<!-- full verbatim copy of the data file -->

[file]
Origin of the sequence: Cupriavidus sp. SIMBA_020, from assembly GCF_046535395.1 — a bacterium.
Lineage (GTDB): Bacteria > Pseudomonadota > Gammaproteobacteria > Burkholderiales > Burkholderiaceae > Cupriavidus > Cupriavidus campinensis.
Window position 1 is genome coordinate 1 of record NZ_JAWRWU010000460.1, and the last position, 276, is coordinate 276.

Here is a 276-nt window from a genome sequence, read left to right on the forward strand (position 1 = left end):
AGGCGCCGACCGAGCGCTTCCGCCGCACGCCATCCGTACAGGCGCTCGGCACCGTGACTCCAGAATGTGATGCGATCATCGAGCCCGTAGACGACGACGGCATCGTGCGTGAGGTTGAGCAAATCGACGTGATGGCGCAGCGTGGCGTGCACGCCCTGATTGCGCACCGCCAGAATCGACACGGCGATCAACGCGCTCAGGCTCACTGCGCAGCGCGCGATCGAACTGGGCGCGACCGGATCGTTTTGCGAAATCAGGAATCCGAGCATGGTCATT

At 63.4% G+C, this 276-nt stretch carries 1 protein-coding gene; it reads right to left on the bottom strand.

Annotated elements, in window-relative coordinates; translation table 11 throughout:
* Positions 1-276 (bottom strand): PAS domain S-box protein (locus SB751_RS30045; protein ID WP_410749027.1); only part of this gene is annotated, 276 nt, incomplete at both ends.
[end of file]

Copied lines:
Origin of the sequence: Cupriavidus sp. SIMBA_020, from assembly GCF_046535395.1 — a bacterium.
Lineage (GTDB): Bacteria > Pseudomonadota > Gammaproteobacteria > Burkholderiales > Burkholderiaceae > Cupriavidus > Cupriavidus campinensis.
Window position 1 is genome coordinate 1 of record NZ_JAWRWU010000460.1, and the last position, 276, is coordinate 276.

Here is a 276-nt window from a genome sequence, read left to right on the forward strand (position 1 = left end):
AGGCGCCGACCGAGCGCTTCCGCCGCACGCCATCCGTACAGGCGCTCGGCACCGTGACTCCAGAATGTGATGCGATCATCGAGCCCGTAGACGACGACGGCATCGTGCGTGAGGTTGAGCAAATCGACGTGATGGCGCAGCGTGGCGTGCACGCCCTGATTGCGCACCGCCAGAATCGACACGGCGATCAACGCGCTCAGGCTCACTGCGCAGCGCGCGATCGAACTGGGCGCGACCGGATCGTTTTGCGAAATCAGGAATCCGAGCATGGTCATT

At 63.4% G+C, this 276-nt stretch carries 1 protein-coding gene; it reads right to left on the bottom strand.

Annotated elements, in window-relative coordinates; translation table 11 throughout:
* Positions 1-276 (bottom strand): PAS domain S-box protein (locus SB751_RS30045; protein ID WP_410749027.1); only part of this gene is annotated, 276 nt, incomplete at both ends.